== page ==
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Trump Signs Spending Bill, Ending Brief Shutdown

President Donald Trump signed a spending bill Friday morning to keep the government operating after some brief uncertainty about when he would do so.

President Donald Trump speaks at the National Prayer Breakfast on February 8, 2018 in Washington, DC. (Credit: Mike Theiler-Pool/Getty Images)

President Donald Trump speaks at the National Prayer Breakfast on February 8, 2018 in Washington, DC. (Credit: Mike Theiler-Pool/Getty Images)

"Our Military will now be stronger than ever before. We love and need our Military and gave them everything — and more. First time this has happened in a long time. Also means JOBS, JOBS, JOBS!" Trump tweeted after signing the legislation.

He then tweeted: "Without more Republicans in Congress, we were forced to increase spending on things we do not like or want in order to finally, after many years of depletion, take care of our Military. Sadly, we needed some Dem votes for passage. Must elect more Republicans in 2018 Election!" He also called the bill a "big victory" for the military.

The House of Representatives cleared the measure early Friday morning in a 240-186 vote, with 73 Democratic members voting for passage.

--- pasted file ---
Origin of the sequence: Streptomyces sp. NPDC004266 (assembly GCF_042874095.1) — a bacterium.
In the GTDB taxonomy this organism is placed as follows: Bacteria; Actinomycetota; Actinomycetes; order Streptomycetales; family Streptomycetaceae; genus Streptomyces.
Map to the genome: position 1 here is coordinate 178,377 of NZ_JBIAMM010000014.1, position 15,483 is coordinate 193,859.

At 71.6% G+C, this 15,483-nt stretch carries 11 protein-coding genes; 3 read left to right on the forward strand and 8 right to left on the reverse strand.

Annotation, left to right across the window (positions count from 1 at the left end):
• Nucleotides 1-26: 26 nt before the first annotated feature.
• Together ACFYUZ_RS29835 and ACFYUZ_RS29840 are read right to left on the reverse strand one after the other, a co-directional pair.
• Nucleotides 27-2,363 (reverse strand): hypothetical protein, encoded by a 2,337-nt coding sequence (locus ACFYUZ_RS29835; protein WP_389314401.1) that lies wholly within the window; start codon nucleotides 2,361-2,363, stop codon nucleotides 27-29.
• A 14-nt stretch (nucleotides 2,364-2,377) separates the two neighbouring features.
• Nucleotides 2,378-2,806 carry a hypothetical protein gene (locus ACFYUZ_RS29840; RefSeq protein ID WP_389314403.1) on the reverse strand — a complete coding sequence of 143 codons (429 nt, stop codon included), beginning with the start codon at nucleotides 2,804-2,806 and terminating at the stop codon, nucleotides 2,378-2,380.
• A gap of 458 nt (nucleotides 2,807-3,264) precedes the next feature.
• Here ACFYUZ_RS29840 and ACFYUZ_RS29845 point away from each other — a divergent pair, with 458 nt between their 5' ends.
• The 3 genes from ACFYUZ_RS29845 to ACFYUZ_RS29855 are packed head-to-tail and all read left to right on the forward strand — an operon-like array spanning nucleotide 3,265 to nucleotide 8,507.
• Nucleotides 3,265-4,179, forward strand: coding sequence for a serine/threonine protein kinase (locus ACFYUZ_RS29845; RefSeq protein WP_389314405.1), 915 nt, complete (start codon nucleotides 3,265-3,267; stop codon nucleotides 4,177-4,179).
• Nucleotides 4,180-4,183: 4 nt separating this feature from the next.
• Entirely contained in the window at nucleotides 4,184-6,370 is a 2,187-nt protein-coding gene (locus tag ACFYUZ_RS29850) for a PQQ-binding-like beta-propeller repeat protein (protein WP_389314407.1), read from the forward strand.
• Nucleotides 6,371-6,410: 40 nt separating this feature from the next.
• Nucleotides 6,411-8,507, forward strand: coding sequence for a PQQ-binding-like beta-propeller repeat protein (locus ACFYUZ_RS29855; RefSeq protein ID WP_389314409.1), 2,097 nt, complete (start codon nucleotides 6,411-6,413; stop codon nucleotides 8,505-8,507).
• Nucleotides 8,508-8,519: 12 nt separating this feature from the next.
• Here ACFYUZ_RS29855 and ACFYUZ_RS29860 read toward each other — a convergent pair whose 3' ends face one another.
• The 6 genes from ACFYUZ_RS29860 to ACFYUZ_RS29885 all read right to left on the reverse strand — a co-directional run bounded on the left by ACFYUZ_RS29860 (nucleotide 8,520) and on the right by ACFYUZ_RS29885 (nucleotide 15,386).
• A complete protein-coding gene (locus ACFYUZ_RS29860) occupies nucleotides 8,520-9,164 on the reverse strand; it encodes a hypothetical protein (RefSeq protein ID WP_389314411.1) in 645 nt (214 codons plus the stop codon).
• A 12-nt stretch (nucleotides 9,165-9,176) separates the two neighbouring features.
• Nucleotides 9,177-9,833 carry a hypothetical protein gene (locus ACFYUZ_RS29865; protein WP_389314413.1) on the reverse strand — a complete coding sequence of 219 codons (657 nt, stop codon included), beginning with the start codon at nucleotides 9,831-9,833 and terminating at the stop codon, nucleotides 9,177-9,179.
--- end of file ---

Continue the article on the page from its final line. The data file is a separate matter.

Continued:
Earlier Friday morning, the White House told reporters that the President would sign the legislation, but did not provide guidance on exactly when that would be. A senior administration official had said Trump would sign the bill before noon but was unlikely to do so before 9 a.m., when federal employees would be back at work.

A second official said White House employees were expected to come to work as usual.

The Office of Personnel Management, which manages the federal workforce, had posted an alert on its website that stated there was a "lapse in appropriations."

Showdown early Friday morning

The colossal bill, which lawmakers had been negotiating for months, is a game-changing piece of legislation, clearing the decks for Congress in dealing with major spending issues as well as doling out disaster relief money and hiking the debt ceiling, which was set to be reached next month.

The Senate also approved the measure earlier on Friday morning. The delay in its passage began when Kentucky Republican Sen. Rand Paul prevented the deal from advancing Thursday.

Paul took to the Senate floor several times Thursday and refused to agree to move up the time for a vote on the bill, which required unanimous consent from all senators.

In doing so, he forced the vote procedurally to occur after 1 a.m. ET on Friday, after government funding expired.

Eventually, the Senate voted for the bill and sent it to the House, where 67 Republicans in the GOP-controlled chamber voted against the plan.

What's in the bill

The massive two-year budget deal proposed by Senate leaders Wednesday raises budget caps by $300 billion in the next two years, increases the debt ceiling and offers up nearly $90 billion in disaster relief for hurricane-ravaged Texas, Florida and Puerto Rico.

About $165 billion would go to the Pentagon and $131 billion to non-defense programs.

The debt ceiling will be raised by the appropriate amount until March 2019.

Exact spending would be left to the appropriations committees, but included in the funding is $10 billion to invest in infrastructure, $2.9 billion for child care and $3 billion to combat opioid and substance abuse.